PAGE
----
Fact No. 21.
Alexander Mantashev was one of the world’s wealthiest oil magnates and a major Armenian philanthropist of the early 20th century.
Alexander Mantashev (Russified from Mantashyan or Mantashyants) was born in 1842 in Tiflis – Tbilisi today, the capital of Georgia – which was a major hub for Armenian culture, society, politics, and trade around the turn of the 20th century. His early years were spent in Tabriz, in northern Persia (Iran), working in his father’s textile business. This was followed by a significant stint in Manchester, England, the city being at the time a global centre of the cotton trade, including the involvement of major Armenian Diaspora players.
Mantashev continued to work in the family business upon returning to Tabriz in 1872, but began to diversify his entrepreneurial interests after his father’s death in 1887. Tiflis served as a base, followed by Baku – today the capital of Azerbaijan – the oil fields of which produced as much as half the world’s supply by around 1900. Mantashev competed against the likes of the Nobel brothers, the Rothschilds, and the Rockefeller family, amassing a vast fortune that ranked him among the wealthiest in the early years of the 20th century.
It was his philanthropic work that gave him lasting fame, however, especially in Armenian circles. Besides donating to the Armenian Church in general, the Armenian churches in Manchester and Paris were constructed due to his contributions, the latter resulting in a Légion d’honneur from the French president. Mantashev was also a big financer of education, founding both trade schools, special schools for orphans and the blind, as well as supporting the studies in Europe for the likes of Komitas Vartabed and Alexander Khatisian, to name only two profoundly significant contributors to Armenian history and culture. In addition, Mantashev was known to be personally humble and down-to-earth.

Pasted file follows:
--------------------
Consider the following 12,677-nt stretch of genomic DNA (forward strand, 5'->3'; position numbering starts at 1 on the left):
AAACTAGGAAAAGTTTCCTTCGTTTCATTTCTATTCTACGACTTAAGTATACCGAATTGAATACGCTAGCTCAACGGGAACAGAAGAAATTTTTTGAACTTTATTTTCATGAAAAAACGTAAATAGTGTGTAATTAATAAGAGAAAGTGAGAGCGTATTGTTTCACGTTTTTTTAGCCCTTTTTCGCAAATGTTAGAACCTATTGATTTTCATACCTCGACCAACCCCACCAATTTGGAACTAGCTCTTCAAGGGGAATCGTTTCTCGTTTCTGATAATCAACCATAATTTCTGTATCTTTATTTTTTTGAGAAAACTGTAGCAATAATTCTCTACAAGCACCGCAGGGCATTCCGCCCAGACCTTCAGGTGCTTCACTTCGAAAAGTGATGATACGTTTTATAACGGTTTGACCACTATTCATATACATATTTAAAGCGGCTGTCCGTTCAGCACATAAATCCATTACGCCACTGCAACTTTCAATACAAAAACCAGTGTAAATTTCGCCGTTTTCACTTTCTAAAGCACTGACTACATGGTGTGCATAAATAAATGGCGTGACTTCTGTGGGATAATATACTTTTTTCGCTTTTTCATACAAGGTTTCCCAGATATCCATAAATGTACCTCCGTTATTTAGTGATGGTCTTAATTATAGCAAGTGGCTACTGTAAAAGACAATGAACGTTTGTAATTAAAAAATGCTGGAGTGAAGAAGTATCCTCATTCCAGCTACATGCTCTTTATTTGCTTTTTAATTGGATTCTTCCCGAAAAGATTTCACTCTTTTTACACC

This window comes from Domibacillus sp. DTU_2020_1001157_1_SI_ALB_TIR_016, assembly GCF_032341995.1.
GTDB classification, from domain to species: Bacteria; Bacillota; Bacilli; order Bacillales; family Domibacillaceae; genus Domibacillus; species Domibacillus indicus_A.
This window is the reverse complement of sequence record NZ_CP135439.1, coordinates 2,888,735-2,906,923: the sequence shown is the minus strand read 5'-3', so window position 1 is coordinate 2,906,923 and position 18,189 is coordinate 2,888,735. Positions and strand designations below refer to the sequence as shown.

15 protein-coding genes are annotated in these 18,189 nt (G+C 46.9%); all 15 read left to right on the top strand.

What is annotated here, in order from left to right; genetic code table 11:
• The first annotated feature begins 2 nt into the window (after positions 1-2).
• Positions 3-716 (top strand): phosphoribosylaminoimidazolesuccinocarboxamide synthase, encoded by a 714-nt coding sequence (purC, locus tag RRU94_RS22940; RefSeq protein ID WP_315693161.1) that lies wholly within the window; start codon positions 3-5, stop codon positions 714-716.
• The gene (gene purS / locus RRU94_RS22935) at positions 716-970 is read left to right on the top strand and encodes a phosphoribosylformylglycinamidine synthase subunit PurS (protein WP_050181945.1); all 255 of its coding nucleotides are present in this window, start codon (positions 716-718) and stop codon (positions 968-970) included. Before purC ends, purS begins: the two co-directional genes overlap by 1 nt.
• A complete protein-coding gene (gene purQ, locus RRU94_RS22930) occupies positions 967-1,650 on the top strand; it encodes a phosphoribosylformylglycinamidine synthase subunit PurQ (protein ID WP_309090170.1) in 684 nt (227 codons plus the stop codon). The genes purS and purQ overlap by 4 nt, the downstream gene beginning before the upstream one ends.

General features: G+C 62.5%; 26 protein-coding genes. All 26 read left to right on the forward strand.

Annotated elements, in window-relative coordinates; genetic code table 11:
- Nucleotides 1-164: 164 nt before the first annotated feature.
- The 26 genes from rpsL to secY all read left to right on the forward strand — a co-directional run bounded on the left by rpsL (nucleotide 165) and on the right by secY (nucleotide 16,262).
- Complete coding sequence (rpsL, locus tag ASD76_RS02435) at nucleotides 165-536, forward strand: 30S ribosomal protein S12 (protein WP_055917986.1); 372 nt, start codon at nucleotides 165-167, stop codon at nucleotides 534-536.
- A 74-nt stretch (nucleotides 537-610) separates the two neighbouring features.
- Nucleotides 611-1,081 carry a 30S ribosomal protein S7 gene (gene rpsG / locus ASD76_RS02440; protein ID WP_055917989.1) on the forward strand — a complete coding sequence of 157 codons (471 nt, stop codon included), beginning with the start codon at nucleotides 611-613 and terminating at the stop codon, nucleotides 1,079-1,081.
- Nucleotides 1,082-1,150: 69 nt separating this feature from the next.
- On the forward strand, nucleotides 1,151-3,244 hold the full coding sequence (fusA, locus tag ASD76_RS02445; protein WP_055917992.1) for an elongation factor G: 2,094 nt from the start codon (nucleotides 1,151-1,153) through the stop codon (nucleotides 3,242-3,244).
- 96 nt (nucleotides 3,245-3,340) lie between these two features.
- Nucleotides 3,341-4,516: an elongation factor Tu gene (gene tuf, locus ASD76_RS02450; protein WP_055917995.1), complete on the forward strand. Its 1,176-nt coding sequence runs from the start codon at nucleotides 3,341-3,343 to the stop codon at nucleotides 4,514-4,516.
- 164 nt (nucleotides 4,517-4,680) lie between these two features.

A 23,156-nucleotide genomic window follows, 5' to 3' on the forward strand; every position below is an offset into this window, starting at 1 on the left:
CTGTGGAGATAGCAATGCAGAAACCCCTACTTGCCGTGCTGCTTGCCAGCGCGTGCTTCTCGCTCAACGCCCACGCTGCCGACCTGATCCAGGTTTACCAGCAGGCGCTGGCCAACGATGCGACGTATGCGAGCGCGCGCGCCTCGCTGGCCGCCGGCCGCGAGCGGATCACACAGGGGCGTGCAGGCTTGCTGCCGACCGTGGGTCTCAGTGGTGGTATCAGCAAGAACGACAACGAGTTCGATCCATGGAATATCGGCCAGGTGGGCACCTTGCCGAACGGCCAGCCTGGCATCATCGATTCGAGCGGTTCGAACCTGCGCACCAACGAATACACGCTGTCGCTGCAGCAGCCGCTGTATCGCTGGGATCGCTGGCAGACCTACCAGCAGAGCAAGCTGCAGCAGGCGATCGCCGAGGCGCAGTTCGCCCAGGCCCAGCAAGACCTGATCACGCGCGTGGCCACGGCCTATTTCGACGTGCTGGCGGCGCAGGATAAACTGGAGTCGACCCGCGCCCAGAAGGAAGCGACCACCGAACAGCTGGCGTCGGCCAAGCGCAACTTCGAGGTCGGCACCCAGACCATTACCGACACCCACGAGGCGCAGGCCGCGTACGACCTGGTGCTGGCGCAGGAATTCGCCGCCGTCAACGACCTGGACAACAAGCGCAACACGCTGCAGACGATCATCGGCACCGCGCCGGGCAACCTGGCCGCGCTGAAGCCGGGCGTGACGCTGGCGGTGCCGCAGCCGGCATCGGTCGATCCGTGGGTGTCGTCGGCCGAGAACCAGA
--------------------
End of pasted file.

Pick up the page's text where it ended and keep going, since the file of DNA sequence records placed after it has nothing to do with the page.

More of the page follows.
Alexander Mantashev died in 1911 in St. Petersburg. His body was brought to Tiflis for burial. The Russian Revolution a few years later resulted in the confiscation of the Mantashev businesses and fortune; the family fled abroad. In fact, even the church and the cemetery where Mantashev was buried were destroyed during the Soviet era. He is remembered today mostly in Armenia and Georgia as one of the most influential Armenians of the Caucasus and the Russian Empire during its final years.
References and Other Resources
1. Ruth Bedevian. “Ascent to Wealth and Philanthropy of Alexander Mantashev”, Armenian News Network / Groong, October 8, 2012
2. Alexander Mantashev. Nshan Abasyan/Shoghakat TV. 8 min. (in Armenian)
3.Wikipedia: “Alexander Mantashev”
Alexander Mantashev (1842-1911)
Attribution and Source
[Public domain], via Wikimedia Commons